Some courts have inappropriately conflated the Services' role with that of the action agency by concluding the Services cannot lawfully consider measures proposed to avoid, minimize, or offset adverse effects unless we second guess the intent and veracity of an action agency's commitments. The resulting case law has led to confusion. For instance, the Ninth Circuit has held that even an expressed sincere commitment by a Federal agency or applicant to implement future improvements to benefit a species must be rejected absent “specific and binding plans” with “a clear, definite commitment of resources for future improvements.” Nat'l Wildlife Fed'n v. Nat'l Marine Fisheries Serv., 524 F.3d 917, 935-36 (9th Cir. 2008). More recently the Ninth Circuit held that its “precedents require an agency to identify and guarantee” measures to avoid, minimize, or offset adverse effects only to the extent the measures “target certain or existing negative effects” of the proposed action. Defs. of Wildlife v. Zinke, 856 F.3d 1248, 1258 (9th Cir. 2017). In some cases, courts have also stated that “mitigation measures supporting a biological opinion's no-jeopardy conclusion must be `reasonably specific, certain to occur, and capable of implementation; they must be subject to deadlines or otherwise-enforceable obligations; and most important, they must address the threats to the species in a way that satisfies the jeopardy and adverse modification standards.' Ctr. for Biological Diversity v. Rumsfeld, 198 F.Supp.2d 1139, 1152 (D.Ariz. 2002) (citing Sierra Club v. Marsh, 816 F.2d 1376 (9th Cir. 1987)).” Klamath-Siskiyou Wildlands Ctr. v. Nat'l Oceanic & Atmospheric Admin., 99 F. Supp. 3d 1033, 1055 (N.D. Cal. 2015). However, the Ninth Circuit has also indicated that the question of whether measures to avoid, minimize, or offset adverse effects are sufficiently enforceable turns on whether or not the measures are included in the proposed action, concluding that “[i]f [the measures] are part of the project design, the [Act]'s sequential, interlocking procedural provisions ensure recourse if the parties do not honor or enforce the agreement, and so ensure the protection of listed species.” Ctr. for Biological Diversity v. U.S. Bureau of Land Mgmt., 698 F.3d 1101, 1115 (9th Cir. 2012). We disagree with the commenter that the regulatory revisions to § 402.14(g)(8) will add to the confusion of the current case law on the subject. Instead, we believe it will resolve confusion by explaining our interpretation of the statute.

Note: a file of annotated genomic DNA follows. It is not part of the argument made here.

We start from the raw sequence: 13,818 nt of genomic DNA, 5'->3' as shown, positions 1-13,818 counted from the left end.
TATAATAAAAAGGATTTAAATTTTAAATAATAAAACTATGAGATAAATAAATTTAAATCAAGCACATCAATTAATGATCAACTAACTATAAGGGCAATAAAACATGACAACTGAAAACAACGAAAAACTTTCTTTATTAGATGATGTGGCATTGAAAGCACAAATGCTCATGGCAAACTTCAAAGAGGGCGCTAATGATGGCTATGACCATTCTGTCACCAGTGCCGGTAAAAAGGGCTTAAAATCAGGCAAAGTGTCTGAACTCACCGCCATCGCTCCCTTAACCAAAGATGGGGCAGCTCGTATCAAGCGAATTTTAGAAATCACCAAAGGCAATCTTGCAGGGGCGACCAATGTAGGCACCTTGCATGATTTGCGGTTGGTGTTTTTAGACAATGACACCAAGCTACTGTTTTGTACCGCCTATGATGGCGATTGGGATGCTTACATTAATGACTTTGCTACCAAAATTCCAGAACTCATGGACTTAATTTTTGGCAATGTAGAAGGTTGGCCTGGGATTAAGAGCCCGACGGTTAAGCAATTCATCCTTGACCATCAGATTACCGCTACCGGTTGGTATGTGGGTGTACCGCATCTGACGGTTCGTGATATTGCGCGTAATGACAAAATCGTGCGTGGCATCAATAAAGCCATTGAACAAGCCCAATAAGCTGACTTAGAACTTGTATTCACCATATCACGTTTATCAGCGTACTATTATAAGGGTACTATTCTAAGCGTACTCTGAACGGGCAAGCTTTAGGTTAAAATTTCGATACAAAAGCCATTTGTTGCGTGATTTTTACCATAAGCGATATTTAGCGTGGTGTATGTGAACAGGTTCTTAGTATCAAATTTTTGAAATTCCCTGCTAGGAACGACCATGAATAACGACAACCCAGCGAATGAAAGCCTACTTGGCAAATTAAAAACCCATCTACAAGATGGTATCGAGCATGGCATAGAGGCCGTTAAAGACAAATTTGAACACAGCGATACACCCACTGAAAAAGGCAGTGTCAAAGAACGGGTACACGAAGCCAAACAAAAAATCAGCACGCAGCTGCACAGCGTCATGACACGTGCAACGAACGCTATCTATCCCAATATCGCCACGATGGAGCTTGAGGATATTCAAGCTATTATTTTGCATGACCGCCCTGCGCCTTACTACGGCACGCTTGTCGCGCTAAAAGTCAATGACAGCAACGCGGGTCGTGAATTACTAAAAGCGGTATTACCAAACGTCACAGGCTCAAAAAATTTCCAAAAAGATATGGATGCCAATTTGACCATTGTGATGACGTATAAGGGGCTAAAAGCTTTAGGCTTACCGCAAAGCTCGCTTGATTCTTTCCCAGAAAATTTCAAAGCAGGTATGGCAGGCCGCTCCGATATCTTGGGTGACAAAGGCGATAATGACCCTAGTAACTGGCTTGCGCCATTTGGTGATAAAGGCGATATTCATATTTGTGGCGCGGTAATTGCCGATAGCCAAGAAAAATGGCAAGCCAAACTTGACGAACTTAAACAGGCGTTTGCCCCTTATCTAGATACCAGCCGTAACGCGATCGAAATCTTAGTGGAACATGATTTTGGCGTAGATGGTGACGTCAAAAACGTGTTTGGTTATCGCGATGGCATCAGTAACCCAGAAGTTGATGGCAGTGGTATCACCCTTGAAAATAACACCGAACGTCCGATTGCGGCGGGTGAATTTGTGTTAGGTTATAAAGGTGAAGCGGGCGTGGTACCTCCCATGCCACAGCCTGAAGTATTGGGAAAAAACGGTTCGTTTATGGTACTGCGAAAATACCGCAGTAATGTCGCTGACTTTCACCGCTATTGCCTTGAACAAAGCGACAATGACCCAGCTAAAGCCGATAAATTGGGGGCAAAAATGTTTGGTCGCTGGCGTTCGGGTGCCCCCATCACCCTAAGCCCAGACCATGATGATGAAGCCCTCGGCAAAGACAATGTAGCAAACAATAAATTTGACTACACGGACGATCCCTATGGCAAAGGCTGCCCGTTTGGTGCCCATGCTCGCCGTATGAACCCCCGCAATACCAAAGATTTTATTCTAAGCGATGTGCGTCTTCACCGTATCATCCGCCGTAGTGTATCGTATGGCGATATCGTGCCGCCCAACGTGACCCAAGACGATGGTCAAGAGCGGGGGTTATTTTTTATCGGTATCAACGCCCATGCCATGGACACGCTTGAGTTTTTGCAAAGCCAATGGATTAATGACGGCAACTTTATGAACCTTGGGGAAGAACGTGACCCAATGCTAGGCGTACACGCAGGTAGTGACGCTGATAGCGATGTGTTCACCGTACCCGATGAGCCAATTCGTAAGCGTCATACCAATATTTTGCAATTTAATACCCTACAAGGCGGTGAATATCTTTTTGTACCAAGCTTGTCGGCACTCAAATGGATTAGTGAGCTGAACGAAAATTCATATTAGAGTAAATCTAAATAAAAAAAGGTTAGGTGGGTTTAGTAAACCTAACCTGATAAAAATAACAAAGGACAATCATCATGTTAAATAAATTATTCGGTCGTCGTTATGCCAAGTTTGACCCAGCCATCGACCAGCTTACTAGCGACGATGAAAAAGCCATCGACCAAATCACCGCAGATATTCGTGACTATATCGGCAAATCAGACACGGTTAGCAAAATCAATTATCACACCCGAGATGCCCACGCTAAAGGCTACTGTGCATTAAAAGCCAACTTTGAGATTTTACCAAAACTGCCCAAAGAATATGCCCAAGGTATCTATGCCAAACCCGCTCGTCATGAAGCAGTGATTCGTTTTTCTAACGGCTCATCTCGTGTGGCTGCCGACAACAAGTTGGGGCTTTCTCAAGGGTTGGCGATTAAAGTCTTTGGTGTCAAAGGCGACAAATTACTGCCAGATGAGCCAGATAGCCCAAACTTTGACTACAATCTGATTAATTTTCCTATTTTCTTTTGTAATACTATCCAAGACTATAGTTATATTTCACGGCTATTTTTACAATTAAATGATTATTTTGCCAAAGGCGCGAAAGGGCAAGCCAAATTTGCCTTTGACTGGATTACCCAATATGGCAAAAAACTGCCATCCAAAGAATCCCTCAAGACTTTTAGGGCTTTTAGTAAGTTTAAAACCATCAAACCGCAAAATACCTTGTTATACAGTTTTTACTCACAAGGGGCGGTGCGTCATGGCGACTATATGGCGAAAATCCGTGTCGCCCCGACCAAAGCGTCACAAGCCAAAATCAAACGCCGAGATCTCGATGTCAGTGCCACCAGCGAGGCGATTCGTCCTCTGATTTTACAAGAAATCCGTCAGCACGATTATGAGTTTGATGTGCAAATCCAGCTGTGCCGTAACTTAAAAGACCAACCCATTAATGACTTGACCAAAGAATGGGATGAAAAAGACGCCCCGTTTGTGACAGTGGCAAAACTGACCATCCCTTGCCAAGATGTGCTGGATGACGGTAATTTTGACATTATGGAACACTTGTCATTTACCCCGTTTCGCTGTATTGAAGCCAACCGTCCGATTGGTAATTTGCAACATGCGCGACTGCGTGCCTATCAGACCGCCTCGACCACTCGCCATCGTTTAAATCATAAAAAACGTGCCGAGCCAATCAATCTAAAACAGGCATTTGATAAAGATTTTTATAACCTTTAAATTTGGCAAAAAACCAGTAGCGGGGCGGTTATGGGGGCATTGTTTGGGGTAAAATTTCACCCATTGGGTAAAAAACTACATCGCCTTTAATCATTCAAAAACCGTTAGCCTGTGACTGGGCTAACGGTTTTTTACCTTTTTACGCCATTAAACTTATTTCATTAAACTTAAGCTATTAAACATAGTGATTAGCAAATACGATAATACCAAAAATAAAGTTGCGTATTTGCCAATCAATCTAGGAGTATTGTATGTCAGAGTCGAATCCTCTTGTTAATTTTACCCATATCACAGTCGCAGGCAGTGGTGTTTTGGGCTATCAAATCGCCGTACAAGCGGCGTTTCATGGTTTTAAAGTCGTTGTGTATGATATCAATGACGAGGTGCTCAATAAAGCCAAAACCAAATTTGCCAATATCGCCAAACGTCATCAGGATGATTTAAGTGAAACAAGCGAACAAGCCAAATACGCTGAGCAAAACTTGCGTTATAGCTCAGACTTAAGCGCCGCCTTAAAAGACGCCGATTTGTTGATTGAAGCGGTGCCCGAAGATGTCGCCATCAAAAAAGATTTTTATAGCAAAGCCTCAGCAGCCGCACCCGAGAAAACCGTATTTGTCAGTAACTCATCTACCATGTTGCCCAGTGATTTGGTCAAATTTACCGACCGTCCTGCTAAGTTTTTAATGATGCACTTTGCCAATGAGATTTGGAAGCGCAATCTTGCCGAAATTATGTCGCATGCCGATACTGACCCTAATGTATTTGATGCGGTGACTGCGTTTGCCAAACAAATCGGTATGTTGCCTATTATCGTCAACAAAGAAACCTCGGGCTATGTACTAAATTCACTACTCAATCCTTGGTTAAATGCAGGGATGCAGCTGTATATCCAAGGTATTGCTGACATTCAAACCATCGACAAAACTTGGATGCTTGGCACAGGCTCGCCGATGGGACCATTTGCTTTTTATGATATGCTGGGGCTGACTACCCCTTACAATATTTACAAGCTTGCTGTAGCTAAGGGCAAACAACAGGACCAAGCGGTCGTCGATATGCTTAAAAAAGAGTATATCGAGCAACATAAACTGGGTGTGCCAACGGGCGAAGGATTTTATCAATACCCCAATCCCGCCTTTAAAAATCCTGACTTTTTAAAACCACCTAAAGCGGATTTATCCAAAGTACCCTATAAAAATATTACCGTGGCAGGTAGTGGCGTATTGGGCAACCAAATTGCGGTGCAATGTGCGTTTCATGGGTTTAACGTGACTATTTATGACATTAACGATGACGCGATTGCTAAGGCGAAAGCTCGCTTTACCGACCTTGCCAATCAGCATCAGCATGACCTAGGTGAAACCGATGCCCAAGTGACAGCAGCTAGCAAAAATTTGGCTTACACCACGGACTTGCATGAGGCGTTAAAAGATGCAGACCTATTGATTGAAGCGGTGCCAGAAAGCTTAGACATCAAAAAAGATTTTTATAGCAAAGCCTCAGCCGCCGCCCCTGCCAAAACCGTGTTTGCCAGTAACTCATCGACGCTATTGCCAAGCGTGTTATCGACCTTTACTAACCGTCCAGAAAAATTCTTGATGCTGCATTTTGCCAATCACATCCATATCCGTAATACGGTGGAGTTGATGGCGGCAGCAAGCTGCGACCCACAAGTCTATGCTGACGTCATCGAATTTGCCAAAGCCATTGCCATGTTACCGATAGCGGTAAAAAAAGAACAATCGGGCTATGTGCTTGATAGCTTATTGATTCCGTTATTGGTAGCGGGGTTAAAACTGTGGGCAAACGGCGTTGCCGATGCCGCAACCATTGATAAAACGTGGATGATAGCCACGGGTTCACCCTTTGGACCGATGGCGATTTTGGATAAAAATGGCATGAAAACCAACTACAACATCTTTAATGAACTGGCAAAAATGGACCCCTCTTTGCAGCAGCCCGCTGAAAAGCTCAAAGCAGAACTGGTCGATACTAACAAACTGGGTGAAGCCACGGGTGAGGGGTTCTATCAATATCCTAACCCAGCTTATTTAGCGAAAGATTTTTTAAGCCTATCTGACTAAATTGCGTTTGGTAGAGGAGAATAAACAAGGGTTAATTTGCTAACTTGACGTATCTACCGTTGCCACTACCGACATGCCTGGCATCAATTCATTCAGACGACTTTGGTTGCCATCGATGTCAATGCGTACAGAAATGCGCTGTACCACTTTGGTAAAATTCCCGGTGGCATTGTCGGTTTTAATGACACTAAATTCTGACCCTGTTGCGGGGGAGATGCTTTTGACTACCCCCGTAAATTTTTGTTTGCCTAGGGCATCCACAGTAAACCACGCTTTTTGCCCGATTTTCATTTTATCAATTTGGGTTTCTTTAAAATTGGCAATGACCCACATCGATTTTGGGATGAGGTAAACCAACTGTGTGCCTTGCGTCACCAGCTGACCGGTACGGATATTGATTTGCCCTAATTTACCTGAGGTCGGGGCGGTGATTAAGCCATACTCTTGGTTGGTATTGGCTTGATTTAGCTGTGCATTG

The regulatory change to § 402.14(g)(8) is to make it clear that, just like aspects of the proposed action with adverse effects, the Services are not required to obtain binding plans or other such documentation prior to being able to lawfully evaluate the effects of an action as proposed, including any measures included in the proposed action that would avoid, minimize, or offset adverse effects. However, the Services are also moving forward with revisions to §  402.14(c)(1). Those revisions require a Federal agency seeking to initiate formal consultation to provide a description of the proposed action, including any measures intended to avoid, minimize, or offset effects of the proposed action. If the description of proposed measures fails to include the level of detail necessary for the Services to understand the action and evaluate its effects to listed species or critical habitat, then the Services will be unable to take into account those effects when developing our biological opinion. To avoid confusion and reinforce that an appropriate level of specificity regarding the description of measures included in the proposed action may be necessary to provide sufficient detail to assess the effects of the action on listed species and critical habitat, the Services eliminated the reference to “specific” plans in our final revisions to § 402.14(g)(8). The Services do not intend to hold these actions to either a higher or lower standard than any other type of action or measure proposed by a Federal agency. Any type of action proposed by a Federal agency receives a presumption that it will occur, but it must also be described in sufficient detail that the Services can both understand the action and evaluate its adverse effects and beneficial effects.